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TruQua Enterprises Media Contact
Allison Martin

Key Business Factors in Machine Learning: Part 2- Testing 3 Machine Learning Techniques to predict Divvy Bike Ride Predictions

Authored by: 
Annie Liu, Consultant, TruQua Enterprises
JS Irick, Lead Developer and Principal Consultant, TruQua Enterprises
Daniel Settanni, Senior Cloud Architect, TruQua Enterprises
Geoffrey Tang, Consultant, TruQua Enterprises

In part one of “Key Business Factors in Machine Learning” (, we explored how Machine Learning can categorize data.  We also reviewed the business’s role in model development.  In this blog, we will look at creating Machine Learning algorithms to predict values.  In particular, we will be looking at Sales Demand for Bicycle rentals.  Divvy Bikes is Chicago’s own bike sharing system and, with over 10 million unique rides taken a year, the largest in North America.

The dataset used in this article combines all of Divvy Bike’s 10+ Million rides from 2015, along with hourly weather data and the Chicago Cubs schedule to observe the effect of external factors on rider traffic (for a different presentation on adapting Machine Learning models for discrete locations).

In this example, we are going to test three different popular Machine Learning technique: Machine Learning with Logistic Regression, Support Vector Machines and Random Forest algorithm models to predict the number of bikes that will be in service for a given hour of a Divvy station.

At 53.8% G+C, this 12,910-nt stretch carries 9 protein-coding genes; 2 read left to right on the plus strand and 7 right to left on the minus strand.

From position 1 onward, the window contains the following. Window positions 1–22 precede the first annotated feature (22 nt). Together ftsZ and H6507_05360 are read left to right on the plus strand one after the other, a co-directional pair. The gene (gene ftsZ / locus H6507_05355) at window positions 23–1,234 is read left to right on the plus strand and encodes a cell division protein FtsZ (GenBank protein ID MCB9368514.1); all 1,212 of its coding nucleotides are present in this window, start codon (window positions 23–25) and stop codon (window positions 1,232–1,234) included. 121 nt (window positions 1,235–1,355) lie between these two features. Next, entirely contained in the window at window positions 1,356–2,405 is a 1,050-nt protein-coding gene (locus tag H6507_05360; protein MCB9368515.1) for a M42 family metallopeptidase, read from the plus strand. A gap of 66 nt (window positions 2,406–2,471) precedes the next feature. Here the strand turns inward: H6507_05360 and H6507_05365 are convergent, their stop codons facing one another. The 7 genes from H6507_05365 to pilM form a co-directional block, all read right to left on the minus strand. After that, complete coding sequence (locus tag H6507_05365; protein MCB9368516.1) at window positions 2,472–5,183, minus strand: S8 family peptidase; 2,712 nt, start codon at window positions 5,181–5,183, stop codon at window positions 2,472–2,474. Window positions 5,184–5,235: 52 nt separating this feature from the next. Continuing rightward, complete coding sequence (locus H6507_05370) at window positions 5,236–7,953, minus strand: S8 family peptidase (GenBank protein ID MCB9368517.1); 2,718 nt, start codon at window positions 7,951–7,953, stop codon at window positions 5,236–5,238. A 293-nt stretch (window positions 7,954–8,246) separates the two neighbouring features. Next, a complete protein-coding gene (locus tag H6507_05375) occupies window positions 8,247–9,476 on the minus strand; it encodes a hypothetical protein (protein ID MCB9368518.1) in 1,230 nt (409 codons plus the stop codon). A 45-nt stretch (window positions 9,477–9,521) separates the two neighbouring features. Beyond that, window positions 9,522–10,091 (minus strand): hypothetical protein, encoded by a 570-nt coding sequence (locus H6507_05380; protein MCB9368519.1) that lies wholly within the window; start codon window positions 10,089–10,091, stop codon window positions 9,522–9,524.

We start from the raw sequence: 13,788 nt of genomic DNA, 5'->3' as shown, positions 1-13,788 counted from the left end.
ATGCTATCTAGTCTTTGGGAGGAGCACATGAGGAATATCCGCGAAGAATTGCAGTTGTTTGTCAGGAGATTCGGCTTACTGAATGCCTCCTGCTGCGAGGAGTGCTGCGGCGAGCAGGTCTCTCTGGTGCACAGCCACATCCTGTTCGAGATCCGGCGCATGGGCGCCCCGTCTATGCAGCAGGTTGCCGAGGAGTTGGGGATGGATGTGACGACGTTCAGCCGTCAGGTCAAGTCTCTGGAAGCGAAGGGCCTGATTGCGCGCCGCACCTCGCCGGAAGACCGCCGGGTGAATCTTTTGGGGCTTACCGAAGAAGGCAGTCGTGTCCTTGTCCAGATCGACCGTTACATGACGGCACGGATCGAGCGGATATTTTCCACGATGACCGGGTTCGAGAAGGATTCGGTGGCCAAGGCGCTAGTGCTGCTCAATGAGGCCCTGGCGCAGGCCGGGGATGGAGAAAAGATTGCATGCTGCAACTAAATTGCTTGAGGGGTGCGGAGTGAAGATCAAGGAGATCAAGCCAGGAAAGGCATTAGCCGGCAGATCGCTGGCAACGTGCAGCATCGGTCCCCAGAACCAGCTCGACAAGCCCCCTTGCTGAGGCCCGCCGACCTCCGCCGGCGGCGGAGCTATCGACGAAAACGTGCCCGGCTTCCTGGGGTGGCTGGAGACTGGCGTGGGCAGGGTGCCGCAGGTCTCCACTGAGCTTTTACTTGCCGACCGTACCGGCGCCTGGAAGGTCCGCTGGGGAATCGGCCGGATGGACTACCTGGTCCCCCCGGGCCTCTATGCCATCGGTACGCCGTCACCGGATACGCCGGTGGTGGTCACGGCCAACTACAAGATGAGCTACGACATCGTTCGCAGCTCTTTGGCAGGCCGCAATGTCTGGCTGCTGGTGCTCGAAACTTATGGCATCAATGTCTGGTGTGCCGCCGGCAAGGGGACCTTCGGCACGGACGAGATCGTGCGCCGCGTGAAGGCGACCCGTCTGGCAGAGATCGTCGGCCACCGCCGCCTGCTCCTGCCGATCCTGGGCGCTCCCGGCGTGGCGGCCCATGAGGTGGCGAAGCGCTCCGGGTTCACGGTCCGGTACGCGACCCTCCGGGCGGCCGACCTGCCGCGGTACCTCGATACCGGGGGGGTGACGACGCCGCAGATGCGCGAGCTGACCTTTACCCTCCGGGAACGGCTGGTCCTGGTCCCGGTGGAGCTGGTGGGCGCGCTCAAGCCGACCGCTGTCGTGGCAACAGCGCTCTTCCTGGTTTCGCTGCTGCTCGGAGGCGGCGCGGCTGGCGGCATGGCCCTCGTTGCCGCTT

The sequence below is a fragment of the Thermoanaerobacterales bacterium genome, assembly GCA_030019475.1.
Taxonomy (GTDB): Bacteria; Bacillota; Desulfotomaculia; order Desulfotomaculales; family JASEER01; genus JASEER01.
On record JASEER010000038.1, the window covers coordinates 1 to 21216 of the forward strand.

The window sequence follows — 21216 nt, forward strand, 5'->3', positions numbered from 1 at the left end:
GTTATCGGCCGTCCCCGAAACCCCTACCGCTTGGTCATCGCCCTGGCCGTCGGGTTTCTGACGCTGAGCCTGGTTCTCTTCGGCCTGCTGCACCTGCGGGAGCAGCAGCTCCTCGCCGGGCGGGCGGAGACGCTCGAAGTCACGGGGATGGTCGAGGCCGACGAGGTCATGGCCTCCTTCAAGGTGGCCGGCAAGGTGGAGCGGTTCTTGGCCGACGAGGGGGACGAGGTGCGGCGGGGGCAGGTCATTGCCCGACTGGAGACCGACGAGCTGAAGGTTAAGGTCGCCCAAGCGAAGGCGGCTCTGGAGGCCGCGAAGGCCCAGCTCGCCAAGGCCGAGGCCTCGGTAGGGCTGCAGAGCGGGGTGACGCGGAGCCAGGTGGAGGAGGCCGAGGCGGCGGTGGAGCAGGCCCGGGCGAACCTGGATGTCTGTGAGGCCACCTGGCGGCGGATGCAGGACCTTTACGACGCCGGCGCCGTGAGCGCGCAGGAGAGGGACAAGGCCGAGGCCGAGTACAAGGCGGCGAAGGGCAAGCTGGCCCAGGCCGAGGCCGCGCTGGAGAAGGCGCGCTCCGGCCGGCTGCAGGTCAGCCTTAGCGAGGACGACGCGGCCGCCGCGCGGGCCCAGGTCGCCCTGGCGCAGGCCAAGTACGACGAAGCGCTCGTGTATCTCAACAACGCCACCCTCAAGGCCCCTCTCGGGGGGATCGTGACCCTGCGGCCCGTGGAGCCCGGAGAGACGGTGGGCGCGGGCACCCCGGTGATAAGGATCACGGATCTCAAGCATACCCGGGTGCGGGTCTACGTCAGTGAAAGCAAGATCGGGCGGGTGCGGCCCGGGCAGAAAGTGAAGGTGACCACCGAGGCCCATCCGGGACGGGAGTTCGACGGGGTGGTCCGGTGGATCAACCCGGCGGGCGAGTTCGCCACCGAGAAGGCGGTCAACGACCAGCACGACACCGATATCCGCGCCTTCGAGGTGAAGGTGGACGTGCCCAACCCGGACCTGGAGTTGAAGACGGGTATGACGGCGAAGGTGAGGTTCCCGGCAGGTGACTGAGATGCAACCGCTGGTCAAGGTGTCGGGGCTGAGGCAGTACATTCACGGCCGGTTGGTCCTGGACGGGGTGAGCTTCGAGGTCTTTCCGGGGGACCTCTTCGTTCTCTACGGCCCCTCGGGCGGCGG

Refining the dataset

The Divvy Bike/Weather/Cubs dataset in this article is much more complicated than the Employee Attrition dataset in part 1, featuring over 55 different factors.

Key Business Factors in Machine Learning
Key Business Factors in Machine Learning

Two of the factors in the model can be generalized into groups to help more efficiently train the model.  These factors express time as integers – Day of the Year and Day of the week.  When expressing them as integer, their meaning is actually obscured from the model.

Certain algorithmic techniques can work around this obfuscation, but it can be much more efficient to perform an initial grouping to accelerate the model development.

Day of the week and day of the year have obvious groupings; however, your business data may have groupings that are not immediately obvious to the data scientists.

Here we see the impact of creating a “Season” category for day of the year:

Key Business Factors in Machine Learning